McGill states its case



"Don't kill the goose that lays the golden egg," Principal Bernard Shapiro warned the National Assembly's Commission de l'éducation on September 10. Stating that universities are central to the growing knowledge economy, Shapiro argued that reduced support for education will weaken growth and compromise the economic future of Quebec society as a whole.

He noted that in terms of global competitiveness, our university system is falling behind. Over a 20-year period, public financial support per student fell 43%, or, in constant dollars, from $8,900 to $5,100. Meanwhile, in the United States, public support rose by 15% during the same period.

"It's not surprising that Quebec universities are having more trouble attracting and keeping the brightest students, and as a consequence may be losing some very promising research potential as well," said Shapiro, who led a delegation of McGill administrators in making the University's presentation to the commission.

He further noted the potential loss of excellent teachers due to retirement and recruitment from institutions outside the province. However, Shapiro also said that Quebec should be proud of how much progress the university system has made since the Quiet Revolution of the 1960s. He added that it's not too late to prevent further deterioration.

"It seems to me," he said, "that Quebec universities have done their part by absorbing nearly a half-billion dollars in budgetary cuts." He suggested it's time for the government to put higher education back on its list of priorities.

Karl Jarosiewicz




Our docs are tops



While McGill's medical researchers have been busy ploughing their way through stacks of grant applications recently, they've been able to draw strength from a happy thought. The Faculty of Medicine received more money for research projects from the Medical Research Council this spring than any other medical school in the country.

McGill and its affiliated hospitals received $22,904,298 in grants, outperforming its closest competitor, the University of Toronto and its affiliated hospitals, by $774,275. In all, McGill received 15% of the total amount granted by the MRC.

"Furthermore, we garnered half of the MRC senior scientists awards and a full 25% of all the MRC studentships handed out across the country," declares Dean of Medicine Abe Fuks.

The federal government's recent move to allocate more funding to the MRC -- after years of cutting the granting agency's budget -- is a further boon to McGill's medical researchers. "That certainly helped. More people are getting grants," says Dr. Robert Mackenzie, the faculty's associate dean (graduate studies and research). "I think we're all going into this year's competition feeling more optimistic."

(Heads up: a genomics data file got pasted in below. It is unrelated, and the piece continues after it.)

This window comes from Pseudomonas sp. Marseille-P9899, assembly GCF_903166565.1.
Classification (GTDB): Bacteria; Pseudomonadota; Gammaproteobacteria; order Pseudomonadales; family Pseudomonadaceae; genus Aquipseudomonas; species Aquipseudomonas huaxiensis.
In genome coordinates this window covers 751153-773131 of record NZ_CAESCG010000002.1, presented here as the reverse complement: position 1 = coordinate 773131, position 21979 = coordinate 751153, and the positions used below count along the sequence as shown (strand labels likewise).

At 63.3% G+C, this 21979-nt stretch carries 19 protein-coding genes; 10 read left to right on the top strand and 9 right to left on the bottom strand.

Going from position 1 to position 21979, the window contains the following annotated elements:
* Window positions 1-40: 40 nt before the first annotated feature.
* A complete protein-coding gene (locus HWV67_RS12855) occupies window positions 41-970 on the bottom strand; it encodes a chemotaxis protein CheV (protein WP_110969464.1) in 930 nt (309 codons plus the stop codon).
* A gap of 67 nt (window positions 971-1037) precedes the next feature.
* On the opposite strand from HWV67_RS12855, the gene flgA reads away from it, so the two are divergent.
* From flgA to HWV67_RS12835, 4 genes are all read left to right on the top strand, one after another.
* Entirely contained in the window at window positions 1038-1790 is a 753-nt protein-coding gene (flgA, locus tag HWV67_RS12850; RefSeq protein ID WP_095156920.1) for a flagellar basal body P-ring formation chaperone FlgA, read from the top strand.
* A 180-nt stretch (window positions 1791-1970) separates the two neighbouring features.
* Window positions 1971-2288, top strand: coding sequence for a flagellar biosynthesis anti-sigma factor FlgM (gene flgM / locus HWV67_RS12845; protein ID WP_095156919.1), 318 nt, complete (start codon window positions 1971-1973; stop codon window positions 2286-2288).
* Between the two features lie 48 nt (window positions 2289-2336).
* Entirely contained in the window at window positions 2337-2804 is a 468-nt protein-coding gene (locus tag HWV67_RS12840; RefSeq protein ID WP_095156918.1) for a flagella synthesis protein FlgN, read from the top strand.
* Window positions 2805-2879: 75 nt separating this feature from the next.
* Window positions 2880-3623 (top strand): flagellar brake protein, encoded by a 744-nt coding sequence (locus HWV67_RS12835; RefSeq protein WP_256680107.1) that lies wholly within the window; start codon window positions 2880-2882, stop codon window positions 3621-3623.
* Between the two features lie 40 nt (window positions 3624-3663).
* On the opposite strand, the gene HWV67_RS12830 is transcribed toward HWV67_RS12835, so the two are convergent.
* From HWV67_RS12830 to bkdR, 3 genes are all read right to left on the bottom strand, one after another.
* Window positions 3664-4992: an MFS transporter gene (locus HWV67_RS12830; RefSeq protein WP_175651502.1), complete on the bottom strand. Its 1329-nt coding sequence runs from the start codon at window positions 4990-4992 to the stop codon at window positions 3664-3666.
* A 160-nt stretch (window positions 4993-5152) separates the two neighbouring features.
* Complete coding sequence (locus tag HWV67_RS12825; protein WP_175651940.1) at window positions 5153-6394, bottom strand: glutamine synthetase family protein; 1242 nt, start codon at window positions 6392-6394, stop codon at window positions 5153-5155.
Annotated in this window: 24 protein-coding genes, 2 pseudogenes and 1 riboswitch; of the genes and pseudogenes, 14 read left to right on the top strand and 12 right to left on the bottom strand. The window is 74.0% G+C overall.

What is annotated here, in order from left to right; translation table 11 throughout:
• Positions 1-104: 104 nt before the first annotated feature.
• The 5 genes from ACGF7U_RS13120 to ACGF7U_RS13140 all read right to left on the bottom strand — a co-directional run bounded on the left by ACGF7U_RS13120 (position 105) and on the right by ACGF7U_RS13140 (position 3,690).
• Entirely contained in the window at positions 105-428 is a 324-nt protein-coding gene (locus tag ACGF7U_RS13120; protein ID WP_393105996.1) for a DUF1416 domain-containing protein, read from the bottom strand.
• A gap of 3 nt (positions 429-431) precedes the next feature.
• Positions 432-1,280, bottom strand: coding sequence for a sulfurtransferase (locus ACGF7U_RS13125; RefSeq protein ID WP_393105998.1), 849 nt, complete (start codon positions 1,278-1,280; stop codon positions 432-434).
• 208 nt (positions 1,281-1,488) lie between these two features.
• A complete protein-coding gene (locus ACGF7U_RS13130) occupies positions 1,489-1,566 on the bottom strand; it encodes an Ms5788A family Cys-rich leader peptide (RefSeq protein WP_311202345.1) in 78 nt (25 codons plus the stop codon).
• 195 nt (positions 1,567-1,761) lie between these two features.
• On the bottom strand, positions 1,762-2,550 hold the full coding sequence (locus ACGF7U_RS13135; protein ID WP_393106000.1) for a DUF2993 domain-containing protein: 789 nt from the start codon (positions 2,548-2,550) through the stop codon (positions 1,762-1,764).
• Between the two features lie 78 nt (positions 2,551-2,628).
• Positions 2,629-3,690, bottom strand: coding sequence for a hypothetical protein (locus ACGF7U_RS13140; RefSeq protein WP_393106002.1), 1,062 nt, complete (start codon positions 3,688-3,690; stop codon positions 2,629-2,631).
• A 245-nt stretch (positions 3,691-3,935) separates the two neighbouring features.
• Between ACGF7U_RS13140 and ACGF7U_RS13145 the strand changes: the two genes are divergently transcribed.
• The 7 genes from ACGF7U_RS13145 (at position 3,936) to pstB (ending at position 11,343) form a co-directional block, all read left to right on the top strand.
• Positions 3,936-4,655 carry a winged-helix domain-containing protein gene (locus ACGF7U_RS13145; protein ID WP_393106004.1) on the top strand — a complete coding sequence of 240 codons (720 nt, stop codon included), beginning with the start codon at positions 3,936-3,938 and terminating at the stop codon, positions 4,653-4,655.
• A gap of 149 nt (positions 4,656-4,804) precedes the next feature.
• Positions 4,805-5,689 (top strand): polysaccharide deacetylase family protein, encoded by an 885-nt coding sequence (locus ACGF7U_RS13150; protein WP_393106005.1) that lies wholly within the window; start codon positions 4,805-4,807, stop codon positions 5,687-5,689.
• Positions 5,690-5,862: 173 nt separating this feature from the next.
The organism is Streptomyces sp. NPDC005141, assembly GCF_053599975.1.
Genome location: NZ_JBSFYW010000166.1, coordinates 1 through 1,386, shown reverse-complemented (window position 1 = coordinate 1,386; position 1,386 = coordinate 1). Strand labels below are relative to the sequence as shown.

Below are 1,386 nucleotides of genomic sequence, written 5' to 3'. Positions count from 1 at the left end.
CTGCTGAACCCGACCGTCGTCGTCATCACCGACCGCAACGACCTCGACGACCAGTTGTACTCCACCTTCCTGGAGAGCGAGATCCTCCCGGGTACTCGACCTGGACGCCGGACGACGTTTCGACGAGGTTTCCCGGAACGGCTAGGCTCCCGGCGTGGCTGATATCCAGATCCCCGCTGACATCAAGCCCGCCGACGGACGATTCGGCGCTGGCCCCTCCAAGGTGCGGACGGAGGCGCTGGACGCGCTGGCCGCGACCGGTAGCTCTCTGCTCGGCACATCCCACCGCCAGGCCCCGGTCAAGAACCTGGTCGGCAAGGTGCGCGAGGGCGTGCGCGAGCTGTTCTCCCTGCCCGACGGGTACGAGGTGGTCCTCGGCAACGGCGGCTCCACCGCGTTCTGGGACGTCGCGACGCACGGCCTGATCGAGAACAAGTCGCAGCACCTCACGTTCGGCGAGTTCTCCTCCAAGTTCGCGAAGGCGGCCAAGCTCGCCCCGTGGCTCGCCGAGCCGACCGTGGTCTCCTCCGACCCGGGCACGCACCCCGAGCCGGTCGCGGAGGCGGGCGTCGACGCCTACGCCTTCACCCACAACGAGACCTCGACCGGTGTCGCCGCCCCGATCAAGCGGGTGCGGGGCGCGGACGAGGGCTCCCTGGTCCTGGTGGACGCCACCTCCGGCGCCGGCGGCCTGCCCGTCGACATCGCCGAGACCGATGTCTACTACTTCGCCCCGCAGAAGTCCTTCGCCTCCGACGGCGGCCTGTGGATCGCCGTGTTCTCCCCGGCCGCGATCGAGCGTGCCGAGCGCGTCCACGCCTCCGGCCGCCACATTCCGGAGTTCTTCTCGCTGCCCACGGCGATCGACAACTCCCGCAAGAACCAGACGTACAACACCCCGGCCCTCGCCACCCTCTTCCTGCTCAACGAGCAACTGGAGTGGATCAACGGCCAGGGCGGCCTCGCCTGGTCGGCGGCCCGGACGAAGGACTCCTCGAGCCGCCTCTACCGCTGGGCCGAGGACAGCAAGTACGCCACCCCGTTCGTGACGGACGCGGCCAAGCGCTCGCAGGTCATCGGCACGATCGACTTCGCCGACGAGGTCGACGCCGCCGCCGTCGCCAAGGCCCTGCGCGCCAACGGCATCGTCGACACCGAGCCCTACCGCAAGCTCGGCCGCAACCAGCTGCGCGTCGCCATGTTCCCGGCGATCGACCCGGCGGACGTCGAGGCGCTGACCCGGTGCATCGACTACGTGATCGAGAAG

Butler's new role



There is a new man on the scene helping to guide McGill's research efforts. Chemistry professor Ian Butler became the new associate vice-principal (research) over the summer, taking over from Dr. Bernard Robaire.

The former chair of the Department of Chemistry, Butler's own research interests include the effects of extreme pressure on the bonding between metal and carbon atoms. In 1997, he won the Spectroscopic Society of Canada's Gerhard Herzberg Award for outstanding achievements in spectroscopy.

Although the federal government increased funding to the major granting agencies in the last budget, Butler says McGill researchers can't relax just yet. The increases were spurred "by a lot of lobbying by a lot of people" in the university community. Butler believes those efforts must continue so that governments don't lose sight of the importance of university research.

He says one of his priorities will likely involve ensuring that research links between the new McGill University Health Centre and the rest of McGill are tight.

Butler notes that granting agencies are focusing more of their support on interdisciplinary research involving teams of scholars, sometimes from different institutions. "The barriers between departments are breaking down." He thinks McGill is well placed to take advantage of this trend because of its interdisciplinary strengths and international activities.

"Looking at my own example, I collaborate with researchers in mining and metallurgical engineering and in the teaching hospitals as well as with people in other countries like France, Brazil, Mexico and the U.S."